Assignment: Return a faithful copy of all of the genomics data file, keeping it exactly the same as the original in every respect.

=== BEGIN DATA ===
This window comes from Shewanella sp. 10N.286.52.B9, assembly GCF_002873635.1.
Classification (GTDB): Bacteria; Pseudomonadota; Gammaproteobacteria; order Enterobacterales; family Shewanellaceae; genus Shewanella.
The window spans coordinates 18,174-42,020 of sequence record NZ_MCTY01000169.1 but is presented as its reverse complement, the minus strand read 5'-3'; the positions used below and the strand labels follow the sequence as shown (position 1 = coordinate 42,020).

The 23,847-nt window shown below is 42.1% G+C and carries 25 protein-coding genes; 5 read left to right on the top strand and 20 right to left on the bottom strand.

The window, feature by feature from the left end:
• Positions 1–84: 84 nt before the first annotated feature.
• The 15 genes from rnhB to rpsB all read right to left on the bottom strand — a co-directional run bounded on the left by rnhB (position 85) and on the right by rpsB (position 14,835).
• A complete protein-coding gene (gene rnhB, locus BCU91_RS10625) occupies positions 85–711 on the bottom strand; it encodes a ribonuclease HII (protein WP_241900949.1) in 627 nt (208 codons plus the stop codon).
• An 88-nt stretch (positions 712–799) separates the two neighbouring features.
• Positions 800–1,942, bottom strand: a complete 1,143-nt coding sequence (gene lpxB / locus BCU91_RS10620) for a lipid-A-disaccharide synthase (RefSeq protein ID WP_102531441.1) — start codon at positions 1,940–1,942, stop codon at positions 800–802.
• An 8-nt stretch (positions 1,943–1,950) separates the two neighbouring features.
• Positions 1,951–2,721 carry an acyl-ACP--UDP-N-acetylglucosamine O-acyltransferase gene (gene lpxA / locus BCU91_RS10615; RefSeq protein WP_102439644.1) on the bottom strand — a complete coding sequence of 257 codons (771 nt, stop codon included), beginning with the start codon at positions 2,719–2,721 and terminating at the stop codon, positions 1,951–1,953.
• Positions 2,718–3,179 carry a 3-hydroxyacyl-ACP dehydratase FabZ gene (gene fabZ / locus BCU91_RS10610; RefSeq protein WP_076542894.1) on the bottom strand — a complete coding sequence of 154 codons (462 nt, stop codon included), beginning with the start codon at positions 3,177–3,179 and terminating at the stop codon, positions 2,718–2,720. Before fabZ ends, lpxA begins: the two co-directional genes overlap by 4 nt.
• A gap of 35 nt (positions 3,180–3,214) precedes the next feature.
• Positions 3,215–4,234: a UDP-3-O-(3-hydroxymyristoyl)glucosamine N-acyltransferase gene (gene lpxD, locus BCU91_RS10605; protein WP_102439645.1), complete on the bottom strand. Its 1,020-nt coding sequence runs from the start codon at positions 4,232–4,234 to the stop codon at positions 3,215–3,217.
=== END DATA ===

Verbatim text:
This window comes from Shewanella sp. 10N.286.52.B9, assembly GCF_002873635.1.
Classification (GTDB): Bacteria; Pseudomonadota; Gammaproteobacteria; order Enterobacterales; family Shewanellaceae; genus Shewanella.
The window spans coordinates 18,174-42,020 of sequence record NZ_MCTY01000169.1 but is presented as its reverse complement, the minus strand read 5'-3'; the positions used below and the strand labels follow the sequence as shown (position 1 = coordinate 42,020).

The 23,847-nt window shown below is 42.1% G+C and carries 25 protein-coding genes; 5 read left to right on the top strand and 20 right to left on the bottom strand.

The window, feature by feature from the left end:
• Positions 1–84: 84 nt before the first annotated feature.
• The 15 genes from rnhB to rpsB all read right to left on the bottom strand — a co-directional run bounded on the left by rnhB (position 85) and on the right by rpsB (position 14,835).
• A complete protein-coding gene (gene rnhB, locus BCU91_RS10625) occupies positions 85–711 on the bottom strand; it encodes a ribonuclease HII (protein WP_241900949.1) in 627 nt (208 codons plus the stop codon).
• An 88-nt stretch (positions 712–799) separates the two neighbouring features.
• Positions 800–1,942, bottom strand: a complete 1,143-nt coding sequence (gene lpxB / locus BCU91_RS10620) for a lipid-A-disaccharide synthase (RefSeq protein ID WP_102531441.1) — start codon at positions 1,940–1,942, stop codon at positions 800–802.
• An 8-nt stretch (positions 1,943–1,950) separates the two neighbouring features.
• Positions 1,951–2,721 carry an acyl-ACP--UDP-N-acetylglucosamine O-acyltransferase gene (gene lpxA / locus BCU91_RS10615; RefSeq protein WP_102439644.1) on the bottom strand — a complete coding sequence of 257 codons (771 nt, stop codon included), beginning with the start codon at positions 2,719–2,721 and terminating at the stop codon, positions 1,951–1,953.
• Positions 2,718–3,179 carry a 3-hydroxyacyl-ACP dehydratase FabZ gene (gene fabZ / locus BCU91_RS10610; RefSeq protein WP_076542894.1) on the bottom strand — a complete coding sequence of 154 codons (462 nt, stop codon included), beginning with the start codon at positions 3,177–3,179 and terminating at the stop codon, positions 2,718–2,720. Before fabZ ends, lpxA begins: the two co-directional genes overlap by 4 nt.
• A gap of 35 nt (positions 3,180–3,214) precedes the next feature.
• Positions 3,215–4,234: a UDP-3-O-(3-hydroxymyristoyl)glucosamine N-acyltransferase gene (gene lpxD, locus BCU91_RS10605; protein WP_102439645.1), complete on the bottom strand. Its 1,020-nt coding sequence runs from the start codon at positions 4,232–4,234 to the stop codon at positions 3,215–3,217.